This would have been bad enough by itself, but he proceeded to go on; 'While we wait, I thought I'd tell you a few jokes.' He proceeded to do so, and they were apparently dreadful, but the last one he told was the worst. Here's what he said:

'My old man always wanted to go to Ireland, but he never seemed to find the time. A few years back, he was getting on a bit, so I decided as a birthday present I'd take him on a long weekend away in Dublin. We caught the ferry, but the seas were really rough, and the weather got so bad that we couldn't dock in Dun Laoighaire, so we had to turn back and return to Holyhead.'

'Tow years later, we flew to Ireland, but the turbulence was pretty bad. Still, I don't think it bothered him, since he was in an urn.'

How is that funny? How is it helpful? Pilots should never, ever speak on an aircraft, unless to say, 'we're going to crash. Call your loved ones.' The rest of the time, I'm just not interested. Don't want to hear it. Zilch. Zip. Nada. Niente. Silence, please.


Home Sweet Home

Moving house is mostly finished, now. I'm all installed and ready to go, and what's more I haven't been burgled yet. I'm holding my breath. The bad news is that I haven't got an internet connection at the moment, so I'm faced with a jaunt to get online. As a result, you'll have to forgive me if I'm a bit out of the loop for the next few days.

I'll be back fully as soon as possible. In the meantime, go read the places in my sidebar.

Friday, September 16, 2005


Free Steve Gough!

One of those odd, persistent news stories that say more about life in modern Britain than a thousand government surveys, is the movements of the 'naked rambler' Steve Gough. For those who don't know the story, two years ago, Steve decided to walk from Lands End to John O'Groats nude. It took him around nine months, mostly owing to the fact that he kept being thrown in jail along the way.

Steve, undeterred, decided to do it again this year, and persuaded two other companions (one male, one female) to join him. I believe the other bloke may have dropped out, but I'm not sure. Anyway, Steve is facing the same persecution this time as he did previously. Most recently, he has been jailed for two weeks in Midlothian.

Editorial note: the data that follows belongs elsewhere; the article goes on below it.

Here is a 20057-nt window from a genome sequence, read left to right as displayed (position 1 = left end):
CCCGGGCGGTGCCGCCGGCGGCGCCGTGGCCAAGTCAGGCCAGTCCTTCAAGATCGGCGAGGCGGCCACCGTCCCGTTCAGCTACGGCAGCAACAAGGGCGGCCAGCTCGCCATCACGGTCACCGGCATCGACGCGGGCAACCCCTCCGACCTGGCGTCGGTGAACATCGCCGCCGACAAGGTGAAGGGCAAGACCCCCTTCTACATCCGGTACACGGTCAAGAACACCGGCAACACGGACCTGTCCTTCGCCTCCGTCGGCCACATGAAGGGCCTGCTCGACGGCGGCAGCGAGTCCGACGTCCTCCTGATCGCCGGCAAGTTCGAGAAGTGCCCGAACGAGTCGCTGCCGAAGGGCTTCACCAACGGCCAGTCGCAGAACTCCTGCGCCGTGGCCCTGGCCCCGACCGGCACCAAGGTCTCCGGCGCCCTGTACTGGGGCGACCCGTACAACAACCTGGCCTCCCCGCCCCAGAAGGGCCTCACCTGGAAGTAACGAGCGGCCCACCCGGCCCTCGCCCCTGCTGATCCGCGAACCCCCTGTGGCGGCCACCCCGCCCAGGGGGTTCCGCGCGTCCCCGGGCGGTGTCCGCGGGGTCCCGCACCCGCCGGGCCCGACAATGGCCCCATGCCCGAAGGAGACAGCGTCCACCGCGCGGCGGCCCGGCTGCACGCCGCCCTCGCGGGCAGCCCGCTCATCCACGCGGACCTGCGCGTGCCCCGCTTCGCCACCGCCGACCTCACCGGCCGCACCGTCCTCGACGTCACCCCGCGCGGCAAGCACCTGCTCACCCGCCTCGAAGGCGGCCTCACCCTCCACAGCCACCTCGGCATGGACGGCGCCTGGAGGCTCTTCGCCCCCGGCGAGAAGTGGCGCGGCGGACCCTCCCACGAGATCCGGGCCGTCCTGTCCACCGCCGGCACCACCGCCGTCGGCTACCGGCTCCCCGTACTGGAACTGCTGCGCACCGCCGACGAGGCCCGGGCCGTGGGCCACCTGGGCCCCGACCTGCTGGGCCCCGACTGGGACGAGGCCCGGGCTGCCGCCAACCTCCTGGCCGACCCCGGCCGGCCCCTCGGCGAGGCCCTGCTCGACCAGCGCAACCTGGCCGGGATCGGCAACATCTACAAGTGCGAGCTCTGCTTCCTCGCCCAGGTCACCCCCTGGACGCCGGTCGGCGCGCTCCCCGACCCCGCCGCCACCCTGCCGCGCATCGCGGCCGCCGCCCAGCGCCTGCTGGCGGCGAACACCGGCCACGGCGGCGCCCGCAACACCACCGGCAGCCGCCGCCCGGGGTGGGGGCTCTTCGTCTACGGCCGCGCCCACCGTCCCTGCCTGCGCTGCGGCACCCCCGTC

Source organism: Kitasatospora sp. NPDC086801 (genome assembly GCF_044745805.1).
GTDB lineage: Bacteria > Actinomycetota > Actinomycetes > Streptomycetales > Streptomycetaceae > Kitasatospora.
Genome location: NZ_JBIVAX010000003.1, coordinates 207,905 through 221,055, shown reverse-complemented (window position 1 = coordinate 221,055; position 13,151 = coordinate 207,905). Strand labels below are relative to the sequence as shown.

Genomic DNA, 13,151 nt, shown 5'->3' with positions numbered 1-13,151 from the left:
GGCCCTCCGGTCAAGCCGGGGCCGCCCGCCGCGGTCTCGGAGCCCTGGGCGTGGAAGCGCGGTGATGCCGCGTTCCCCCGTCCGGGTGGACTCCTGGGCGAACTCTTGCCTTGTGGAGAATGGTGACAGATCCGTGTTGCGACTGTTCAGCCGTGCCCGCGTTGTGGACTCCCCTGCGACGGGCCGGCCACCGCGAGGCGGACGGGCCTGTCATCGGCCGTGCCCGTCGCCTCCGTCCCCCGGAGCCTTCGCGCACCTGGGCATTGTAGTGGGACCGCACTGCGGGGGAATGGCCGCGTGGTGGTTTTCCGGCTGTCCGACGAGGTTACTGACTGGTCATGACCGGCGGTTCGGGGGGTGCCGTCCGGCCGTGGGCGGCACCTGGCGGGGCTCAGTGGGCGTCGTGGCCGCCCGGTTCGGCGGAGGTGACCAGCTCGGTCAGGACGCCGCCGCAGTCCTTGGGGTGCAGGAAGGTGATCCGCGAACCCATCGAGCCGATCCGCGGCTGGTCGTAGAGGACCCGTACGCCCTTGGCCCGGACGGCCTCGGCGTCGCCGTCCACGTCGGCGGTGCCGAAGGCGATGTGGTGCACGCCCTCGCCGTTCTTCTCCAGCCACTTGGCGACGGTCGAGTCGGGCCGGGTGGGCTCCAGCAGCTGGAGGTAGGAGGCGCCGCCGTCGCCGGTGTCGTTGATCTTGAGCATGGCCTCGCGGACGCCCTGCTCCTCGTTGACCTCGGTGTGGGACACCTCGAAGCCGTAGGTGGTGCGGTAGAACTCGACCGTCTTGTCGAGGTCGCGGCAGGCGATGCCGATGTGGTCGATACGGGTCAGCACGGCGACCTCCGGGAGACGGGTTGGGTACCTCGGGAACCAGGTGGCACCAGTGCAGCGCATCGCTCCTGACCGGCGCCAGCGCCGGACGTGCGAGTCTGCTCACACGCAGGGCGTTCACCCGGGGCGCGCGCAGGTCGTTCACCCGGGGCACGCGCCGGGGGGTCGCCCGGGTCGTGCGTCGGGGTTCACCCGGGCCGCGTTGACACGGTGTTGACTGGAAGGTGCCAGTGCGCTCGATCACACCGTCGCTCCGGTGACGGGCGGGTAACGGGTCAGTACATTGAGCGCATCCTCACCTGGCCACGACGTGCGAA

I have a real problem with this. First of all, I don't believe for a minute that Gough is causing harm to anybody, and what he's doing is both amusing and meaningful. He expresses the purpose of his journey lucidly, and I personally view his actions as wholly positive.

According to the Melonfarmers;

'The 46-year-old, from Bournemouth, was naked in the dock as he was sentenced at Edinburgh Sheriff Court. He was convicted of exposing himself, causing fear and alarm and distracting drivers on the A701 on 1 September. . .'

' . . . At a previous hearing his female companion, 34-year-old Melanie Roberts from Bournemouth, admitted a reduced breach of the peace charge. Sentence was deferred on the hairdresser, who wore a T-shirt and jeans in the dock.'

'During Gough's trial, 21-year-old postman William Lister said he had been "pretty alarmed and shocked" when he saw the couple walking naked apart from their socks and boots. One police officer told the court that the couple's actions had been "totally inappropriate". Another said that he found nudity "distasteful".'

A couple of points:

1) Is 'distracting drivers on the A701' a criminal offence? Of course it isn't. Causing 'fear and alarm?' Who on earth is afraid of someone just because they aren't wearing anything? The quotes from the police oficers sound somewhat more reasonable - you could argue about the taste of the matter. Fear, no.

2) What kind of twenty-one year old complains to the Police about that sort of thing? At that age, you really should be able to see the humour in the situation.